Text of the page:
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When I traveled in Sweden, I saw plenty of runestones dating from the Viking age. Ireland had its own script, called Ogham, during the same period. It looks a bit like tally marks: each letter is a set of parallel lines connected by another line. Legend has it that each letter represented a different type of tree: birch, rowan, alder and so forth.

Ogham script alphabet, from Wikipedia.

The letter shapes made the alphabet easy to inscribe on stone. The letters were chiseled in along the edge of a stone, starting from the lower left. Most ogham inscriptions seem to be marker stones of various types.

Ogham stone in Ardmore in County Waterford. It says “Of Dolativix, son of the smith Lugud, tribesman of Nia Segamain.”

The ogham inscriptions are of value for what they tell us about Irish personal names in ancient times (though almost all of the examples are male). Two of the most common name elements were CUNA (“hound” or “wolf”) and CATTU (“battle”). There were men named “Prince of hounds,” “Strong as a hound,” “Man of battle” and “Yew-tree of battle.” Thus it is not surprising to find a man in the sagas named “Hound of Culann” (Cúchulainn).

Part of a page from an Old Irish treatise (In Lebor Ogaim) detailing many varieties of ogham script.

The ogham script was also used on wood, as in this week’s chapter. There was even a special version called “the secret ogham of warriors.”

43: Ogham Letters

“Fergus, there is something wrong with the road we’re taking. I gave you the head of the army, but you are leading us too far south. I begin to think this is treachery.” Fergus was a fine large man with a well-turned leg and broad, heavy shoulders. He was probably good in bed, thought Medb appraisingly, but he was far from trustworthy. 

“Queen, you misjudge me,” answered Fergus mildly. “I would prefer to avoid the mighty one who guards the plain of Muirthemne; that is all.” 

When they reached Iraird Cuillenn, on the border of Ulster, they came to a standing stone by the road. Upon it sat a spancel of pliable willow withy, such as men used to hobble horses. Fergus retrieved the willow hoop from the rock. “This spancel is inscribed with ogham letters,” he said. “Let the druids examine it.”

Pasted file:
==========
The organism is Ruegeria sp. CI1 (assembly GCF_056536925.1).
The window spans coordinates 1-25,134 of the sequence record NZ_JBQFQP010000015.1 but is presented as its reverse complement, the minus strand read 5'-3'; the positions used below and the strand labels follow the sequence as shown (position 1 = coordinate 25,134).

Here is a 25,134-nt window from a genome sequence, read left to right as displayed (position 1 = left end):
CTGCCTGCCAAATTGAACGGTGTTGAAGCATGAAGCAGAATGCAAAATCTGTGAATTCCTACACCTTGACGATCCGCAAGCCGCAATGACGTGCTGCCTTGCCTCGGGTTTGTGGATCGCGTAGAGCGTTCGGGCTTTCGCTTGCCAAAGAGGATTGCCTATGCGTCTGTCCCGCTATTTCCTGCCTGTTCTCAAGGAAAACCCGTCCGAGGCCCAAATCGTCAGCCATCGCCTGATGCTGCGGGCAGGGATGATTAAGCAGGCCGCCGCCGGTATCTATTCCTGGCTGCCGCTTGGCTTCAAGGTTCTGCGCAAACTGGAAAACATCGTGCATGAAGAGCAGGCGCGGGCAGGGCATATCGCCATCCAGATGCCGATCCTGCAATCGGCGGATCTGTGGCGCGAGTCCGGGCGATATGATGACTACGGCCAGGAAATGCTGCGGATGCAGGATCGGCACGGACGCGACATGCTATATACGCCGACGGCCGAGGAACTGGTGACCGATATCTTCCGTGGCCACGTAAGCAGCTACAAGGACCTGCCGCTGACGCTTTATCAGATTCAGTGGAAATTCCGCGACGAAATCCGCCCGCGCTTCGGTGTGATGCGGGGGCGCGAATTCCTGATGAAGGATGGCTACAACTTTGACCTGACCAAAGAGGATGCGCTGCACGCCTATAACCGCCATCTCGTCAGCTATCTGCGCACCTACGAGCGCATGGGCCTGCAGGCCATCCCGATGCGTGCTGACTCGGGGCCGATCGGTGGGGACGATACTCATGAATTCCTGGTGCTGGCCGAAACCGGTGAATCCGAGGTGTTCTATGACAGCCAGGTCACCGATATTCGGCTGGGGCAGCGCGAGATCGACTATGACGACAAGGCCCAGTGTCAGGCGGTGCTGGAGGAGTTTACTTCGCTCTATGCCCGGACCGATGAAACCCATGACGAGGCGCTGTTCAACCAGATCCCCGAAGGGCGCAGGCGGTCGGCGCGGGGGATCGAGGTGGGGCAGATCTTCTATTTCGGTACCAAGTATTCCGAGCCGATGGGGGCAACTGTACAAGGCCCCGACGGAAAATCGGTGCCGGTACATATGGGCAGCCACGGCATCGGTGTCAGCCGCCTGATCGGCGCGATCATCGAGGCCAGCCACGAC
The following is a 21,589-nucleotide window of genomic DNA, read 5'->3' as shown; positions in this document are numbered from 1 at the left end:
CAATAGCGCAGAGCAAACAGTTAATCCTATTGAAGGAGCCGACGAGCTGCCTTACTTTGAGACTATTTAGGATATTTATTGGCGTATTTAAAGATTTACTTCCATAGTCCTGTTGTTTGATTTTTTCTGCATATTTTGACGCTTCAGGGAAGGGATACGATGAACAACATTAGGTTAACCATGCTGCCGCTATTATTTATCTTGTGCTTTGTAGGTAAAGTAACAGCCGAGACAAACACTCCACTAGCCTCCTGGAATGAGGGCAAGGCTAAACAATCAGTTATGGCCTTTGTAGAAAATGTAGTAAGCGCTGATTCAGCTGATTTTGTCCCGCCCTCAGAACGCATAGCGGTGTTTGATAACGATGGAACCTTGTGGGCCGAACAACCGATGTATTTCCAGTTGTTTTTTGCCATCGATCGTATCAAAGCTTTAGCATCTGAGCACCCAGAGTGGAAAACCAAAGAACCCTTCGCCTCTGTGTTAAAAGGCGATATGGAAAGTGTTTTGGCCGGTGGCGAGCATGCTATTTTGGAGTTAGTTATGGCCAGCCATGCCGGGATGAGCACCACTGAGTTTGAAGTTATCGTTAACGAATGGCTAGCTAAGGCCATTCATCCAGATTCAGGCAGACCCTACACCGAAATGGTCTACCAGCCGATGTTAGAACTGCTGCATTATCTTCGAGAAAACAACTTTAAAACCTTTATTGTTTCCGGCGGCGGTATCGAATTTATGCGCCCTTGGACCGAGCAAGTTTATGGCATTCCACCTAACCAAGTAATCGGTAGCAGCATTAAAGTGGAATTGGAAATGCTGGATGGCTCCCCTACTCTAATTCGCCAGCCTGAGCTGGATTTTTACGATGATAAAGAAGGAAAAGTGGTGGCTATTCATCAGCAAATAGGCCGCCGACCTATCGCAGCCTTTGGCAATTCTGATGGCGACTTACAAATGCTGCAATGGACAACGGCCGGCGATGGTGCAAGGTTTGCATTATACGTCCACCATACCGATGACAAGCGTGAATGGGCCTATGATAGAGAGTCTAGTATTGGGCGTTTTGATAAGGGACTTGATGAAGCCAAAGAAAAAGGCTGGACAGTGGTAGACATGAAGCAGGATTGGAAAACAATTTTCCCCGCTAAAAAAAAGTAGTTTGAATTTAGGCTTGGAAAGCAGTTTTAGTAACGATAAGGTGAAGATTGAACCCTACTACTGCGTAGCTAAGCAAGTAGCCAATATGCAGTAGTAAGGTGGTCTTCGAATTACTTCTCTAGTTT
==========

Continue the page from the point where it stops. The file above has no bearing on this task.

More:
Medb’s chief druid Mogruth took the spancel hoop and read aloud the baleful signs carved into it. “‘Come no further, unless you have among you a man who can make a hoop like this with one hand, from one unbroken withy, and cast it upon the stone from a hundred paces.’ It is a champion’s challenge, O Queen. The royal army must not proceed this way, by the rules of war, unless there is one such in the host who can duplicate this feat.” 

“What are the rules of war to me?” replied Medb. She had little patience with druids and their mutterings. “Let us proceed.”

“Nay,” said Ailill. “We need not pass this way. Let us pass instead through the neck of the forest of Fid Dúin, to the south and toward the coast, and thus avoid the challenge. Otherwise a loss of life on our side is certain.”

All the men about her supported Ailill in this matter, so she grudgingly agreed, but said to her husband and Fergus, “Always you urge us southward, yet Cuailgne lies to the north. I begin to wonder whether the two of you possess one stone between you.” 

They passed through the forest and approached the ford of Ath Gabla. Two teams of horses cantered toward them, drawing empty chariots which rattled as they came. “These are the horses of Err and Innel,” said Fergus. “They were sent ahead to learn something. It seems they met with a harsh teacher.” When they came to the stream, they saw that a huge forked tree had been thrown across it. Four branches rising from the tree held the four heads of Err, Innel and their charioteers Foich and Fochlam. Again, ogham letters had been cut into the tree.